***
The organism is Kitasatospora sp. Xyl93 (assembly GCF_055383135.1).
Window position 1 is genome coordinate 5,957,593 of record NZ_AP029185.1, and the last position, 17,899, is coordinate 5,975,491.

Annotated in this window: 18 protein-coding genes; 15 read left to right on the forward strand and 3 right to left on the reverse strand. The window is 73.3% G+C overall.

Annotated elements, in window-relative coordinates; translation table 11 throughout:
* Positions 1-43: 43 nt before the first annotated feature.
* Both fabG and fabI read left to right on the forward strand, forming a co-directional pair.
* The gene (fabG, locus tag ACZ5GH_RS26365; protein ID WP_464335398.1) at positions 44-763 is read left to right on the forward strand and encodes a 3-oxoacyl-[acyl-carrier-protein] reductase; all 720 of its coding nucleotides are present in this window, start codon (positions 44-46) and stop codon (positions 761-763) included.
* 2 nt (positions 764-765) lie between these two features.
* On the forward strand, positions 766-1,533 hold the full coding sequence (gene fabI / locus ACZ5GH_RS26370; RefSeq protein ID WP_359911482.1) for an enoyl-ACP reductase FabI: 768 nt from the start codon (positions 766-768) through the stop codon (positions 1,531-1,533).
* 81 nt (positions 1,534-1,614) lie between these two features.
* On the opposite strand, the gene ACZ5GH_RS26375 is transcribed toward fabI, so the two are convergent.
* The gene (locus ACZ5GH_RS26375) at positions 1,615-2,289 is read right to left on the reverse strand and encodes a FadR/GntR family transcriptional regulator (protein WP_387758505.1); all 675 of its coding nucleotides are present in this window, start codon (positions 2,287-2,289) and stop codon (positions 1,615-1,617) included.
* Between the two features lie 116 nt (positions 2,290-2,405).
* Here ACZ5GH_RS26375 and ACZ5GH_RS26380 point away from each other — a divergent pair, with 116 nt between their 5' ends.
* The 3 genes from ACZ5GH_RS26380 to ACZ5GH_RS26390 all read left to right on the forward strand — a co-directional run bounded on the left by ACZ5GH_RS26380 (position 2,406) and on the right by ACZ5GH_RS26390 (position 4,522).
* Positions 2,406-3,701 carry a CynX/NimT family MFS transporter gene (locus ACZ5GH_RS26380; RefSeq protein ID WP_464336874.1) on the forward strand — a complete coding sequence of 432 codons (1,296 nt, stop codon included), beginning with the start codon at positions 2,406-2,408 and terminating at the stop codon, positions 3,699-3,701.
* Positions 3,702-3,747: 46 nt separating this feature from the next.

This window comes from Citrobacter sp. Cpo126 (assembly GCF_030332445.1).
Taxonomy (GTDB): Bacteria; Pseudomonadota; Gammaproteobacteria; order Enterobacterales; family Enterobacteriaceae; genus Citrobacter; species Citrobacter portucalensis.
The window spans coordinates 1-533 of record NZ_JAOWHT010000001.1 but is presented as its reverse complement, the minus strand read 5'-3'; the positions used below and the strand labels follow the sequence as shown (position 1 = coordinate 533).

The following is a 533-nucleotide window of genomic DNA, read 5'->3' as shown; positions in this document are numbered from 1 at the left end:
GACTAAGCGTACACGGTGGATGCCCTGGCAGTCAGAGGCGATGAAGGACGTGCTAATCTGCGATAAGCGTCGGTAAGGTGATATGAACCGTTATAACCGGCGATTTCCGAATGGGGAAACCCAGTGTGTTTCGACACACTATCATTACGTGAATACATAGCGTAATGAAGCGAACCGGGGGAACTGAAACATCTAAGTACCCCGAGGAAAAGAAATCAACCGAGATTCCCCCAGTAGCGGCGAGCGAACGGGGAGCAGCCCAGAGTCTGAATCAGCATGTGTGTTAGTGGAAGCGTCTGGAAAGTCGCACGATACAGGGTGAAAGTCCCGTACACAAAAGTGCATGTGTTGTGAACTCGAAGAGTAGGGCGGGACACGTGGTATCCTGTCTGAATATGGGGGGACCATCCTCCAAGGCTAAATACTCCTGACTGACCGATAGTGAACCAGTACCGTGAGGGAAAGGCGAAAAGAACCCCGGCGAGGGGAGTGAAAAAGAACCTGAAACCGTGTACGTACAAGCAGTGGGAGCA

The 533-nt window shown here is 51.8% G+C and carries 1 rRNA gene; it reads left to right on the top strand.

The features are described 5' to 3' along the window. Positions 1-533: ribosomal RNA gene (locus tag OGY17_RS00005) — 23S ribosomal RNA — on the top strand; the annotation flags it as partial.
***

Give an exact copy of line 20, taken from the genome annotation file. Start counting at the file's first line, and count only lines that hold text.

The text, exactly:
The window spans coordinates 1-533 of record NZ_JAOWHT010000001.1 but is presented as its reverse complement, the minus strand read 5'-3'; the positions used below and the strand labels follow the sequence as shown (position 1 = coordinate 533).